Most movie-goers will return if there’s health protocols, new big movies: Theatre owners association CEO
National Association of Theatre Owners President and CEO John Fithian gives his thoughts on the future of the movie theater industry in wake of the coronavirus outbreak.
Moviegoers were more than happy to get into the spooky season.
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At least that’s what box office numbers from Halloween weekend appear to suggest, with horror film “Come Play” debuting at $3.15 million.
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The PG-13 film, which is distributed by Focus Features, entered 2,183 U.S. movie theaters on Friday, Oct. 30, according to data from Box Office Mojo by IMDbPro.
On its first day, “Come Play” reportedly made $1.09 million. And by its second day – Halloween – the film received an 18.3% uptick in sales totaling $1.29 million.
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By mid-day on Sunday, the film made $770,000 domestically. Though, this number is likely to see an increase when the rest of the ticket sales are counted for the day.
The movie’s budget was reported to be around $9 million, according to The Hollywood Reporter.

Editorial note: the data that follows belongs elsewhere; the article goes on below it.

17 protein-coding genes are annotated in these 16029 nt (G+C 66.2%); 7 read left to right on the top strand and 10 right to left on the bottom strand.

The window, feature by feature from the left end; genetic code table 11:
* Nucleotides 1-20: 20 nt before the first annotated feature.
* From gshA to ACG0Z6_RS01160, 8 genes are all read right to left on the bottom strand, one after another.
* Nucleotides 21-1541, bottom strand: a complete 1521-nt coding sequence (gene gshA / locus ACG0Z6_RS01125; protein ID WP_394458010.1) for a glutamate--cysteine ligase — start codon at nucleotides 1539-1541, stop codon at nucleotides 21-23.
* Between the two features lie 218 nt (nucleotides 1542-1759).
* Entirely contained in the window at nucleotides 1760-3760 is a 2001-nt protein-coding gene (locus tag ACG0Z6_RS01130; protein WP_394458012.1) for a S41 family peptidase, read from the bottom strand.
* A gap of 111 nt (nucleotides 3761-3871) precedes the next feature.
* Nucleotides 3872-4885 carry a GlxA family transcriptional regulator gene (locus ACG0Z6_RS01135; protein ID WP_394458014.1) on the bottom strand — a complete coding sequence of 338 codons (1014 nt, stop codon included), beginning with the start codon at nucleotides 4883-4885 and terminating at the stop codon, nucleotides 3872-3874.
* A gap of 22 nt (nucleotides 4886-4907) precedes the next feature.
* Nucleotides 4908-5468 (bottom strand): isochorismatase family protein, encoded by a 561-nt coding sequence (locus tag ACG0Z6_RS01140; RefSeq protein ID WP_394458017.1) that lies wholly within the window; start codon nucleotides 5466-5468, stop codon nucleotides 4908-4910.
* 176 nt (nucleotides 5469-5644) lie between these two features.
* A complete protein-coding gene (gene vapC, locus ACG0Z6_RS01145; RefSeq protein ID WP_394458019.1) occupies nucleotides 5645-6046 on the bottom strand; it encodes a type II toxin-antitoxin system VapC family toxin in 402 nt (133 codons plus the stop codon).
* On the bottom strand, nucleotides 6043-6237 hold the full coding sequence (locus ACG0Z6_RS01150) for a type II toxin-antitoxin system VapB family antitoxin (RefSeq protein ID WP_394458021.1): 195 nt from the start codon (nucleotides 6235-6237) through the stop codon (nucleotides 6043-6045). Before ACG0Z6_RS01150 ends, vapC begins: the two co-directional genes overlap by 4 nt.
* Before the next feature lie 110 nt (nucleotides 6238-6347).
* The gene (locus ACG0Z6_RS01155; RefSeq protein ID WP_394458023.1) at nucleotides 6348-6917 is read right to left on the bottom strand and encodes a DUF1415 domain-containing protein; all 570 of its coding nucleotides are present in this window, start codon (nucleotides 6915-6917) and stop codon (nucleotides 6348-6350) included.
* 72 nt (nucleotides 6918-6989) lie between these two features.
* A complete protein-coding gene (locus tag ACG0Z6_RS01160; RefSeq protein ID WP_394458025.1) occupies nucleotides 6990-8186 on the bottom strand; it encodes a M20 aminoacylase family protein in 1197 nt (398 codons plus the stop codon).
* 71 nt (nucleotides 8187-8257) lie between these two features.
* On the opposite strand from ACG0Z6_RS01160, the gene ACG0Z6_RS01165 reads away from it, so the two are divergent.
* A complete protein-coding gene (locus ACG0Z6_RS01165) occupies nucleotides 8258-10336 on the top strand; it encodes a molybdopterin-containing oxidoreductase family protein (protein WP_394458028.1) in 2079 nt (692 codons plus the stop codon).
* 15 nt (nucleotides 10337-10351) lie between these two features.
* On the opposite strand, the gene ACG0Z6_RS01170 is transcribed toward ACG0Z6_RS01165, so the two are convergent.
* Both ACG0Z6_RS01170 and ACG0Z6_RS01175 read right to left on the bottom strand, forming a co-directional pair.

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Under normal circumstances, these box office numbers would likely be considered a flop by critics, however, given the severity of the coronavirus pandemic and theater closures or limited operations, most feature films are not performing as expected.
Trailing behind “Come Play” for the weekend are Open Road Films’ “Honest Thief” at $1.35 million, 101 Studios’ “The War with Grandpa” at $1.08 million, Warner Bros’ “Tenet” at $885,000 and 20th Century Studios’ “The Empty Man.”
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It is not immediately clear if moviegoers will help “Come Play” maintain its sales trend as the calendar moves further away from Halloween.
“Come Play” is the silver screen version of the 2017 short film of the same name.
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It stars Gillian Jacobs, John Gallagher Jr., Azhy Roberston and Winslow Fegley, and follows the story of a monster that taunts children by manifesting itself through mobile devices.
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